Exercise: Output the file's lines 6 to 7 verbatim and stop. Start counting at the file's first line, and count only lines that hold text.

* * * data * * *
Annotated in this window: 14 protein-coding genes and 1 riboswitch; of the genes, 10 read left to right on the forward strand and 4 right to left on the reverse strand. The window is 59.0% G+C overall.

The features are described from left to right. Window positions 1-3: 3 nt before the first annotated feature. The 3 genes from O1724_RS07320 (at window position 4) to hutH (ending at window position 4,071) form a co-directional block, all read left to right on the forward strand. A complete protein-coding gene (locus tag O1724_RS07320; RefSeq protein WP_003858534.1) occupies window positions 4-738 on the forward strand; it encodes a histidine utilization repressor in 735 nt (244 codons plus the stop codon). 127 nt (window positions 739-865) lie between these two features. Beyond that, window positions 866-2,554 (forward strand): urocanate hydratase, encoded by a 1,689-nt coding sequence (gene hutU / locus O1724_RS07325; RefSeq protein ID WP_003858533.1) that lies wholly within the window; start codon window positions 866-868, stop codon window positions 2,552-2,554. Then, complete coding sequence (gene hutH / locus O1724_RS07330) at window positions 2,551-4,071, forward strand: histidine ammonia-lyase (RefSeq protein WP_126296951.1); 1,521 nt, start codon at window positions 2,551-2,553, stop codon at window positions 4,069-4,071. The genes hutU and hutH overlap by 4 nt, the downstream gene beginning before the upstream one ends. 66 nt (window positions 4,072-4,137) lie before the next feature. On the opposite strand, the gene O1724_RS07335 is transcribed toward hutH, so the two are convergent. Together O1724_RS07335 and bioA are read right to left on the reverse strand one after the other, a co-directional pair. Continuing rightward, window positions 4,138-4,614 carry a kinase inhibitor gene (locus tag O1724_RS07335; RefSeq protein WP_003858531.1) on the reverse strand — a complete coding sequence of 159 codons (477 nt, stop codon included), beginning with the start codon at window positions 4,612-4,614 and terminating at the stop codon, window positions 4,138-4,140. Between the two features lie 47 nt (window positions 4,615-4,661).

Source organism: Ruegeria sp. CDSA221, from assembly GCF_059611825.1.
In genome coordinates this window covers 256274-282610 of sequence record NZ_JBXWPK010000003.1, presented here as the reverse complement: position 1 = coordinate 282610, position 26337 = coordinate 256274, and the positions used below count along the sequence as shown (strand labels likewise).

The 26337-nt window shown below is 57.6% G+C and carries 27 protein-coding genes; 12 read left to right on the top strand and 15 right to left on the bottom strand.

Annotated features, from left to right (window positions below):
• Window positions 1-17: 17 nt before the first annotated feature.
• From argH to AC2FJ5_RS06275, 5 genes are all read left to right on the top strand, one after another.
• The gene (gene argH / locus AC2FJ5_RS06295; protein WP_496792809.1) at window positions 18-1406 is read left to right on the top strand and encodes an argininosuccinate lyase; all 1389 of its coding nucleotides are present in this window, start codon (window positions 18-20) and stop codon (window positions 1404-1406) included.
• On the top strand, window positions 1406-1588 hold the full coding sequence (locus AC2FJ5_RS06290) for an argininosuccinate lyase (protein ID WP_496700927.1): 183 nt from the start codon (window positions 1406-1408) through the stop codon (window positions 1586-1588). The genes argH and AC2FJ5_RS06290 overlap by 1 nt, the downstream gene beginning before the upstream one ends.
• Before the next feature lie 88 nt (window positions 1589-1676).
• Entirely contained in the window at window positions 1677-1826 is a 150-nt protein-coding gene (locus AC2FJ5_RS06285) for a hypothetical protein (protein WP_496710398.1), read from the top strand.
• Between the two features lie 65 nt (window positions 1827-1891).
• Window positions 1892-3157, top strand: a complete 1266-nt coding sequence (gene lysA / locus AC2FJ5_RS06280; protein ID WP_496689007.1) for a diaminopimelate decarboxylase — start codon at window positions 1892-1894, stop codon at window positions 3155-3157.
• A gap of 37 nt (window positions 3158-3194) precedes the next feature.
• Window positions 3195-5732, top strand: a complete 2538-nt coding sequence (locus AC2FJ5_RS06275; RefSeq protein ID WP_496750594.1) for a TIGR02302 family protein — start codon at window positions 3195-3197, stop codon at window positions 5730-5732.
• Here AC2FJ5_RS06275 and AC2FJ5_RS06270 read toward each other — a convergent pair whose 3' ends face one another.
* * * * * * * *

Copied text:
Annotated features, from left to right (window positions below):
• Window positions 1-17: 17 nt before the first annotated feature.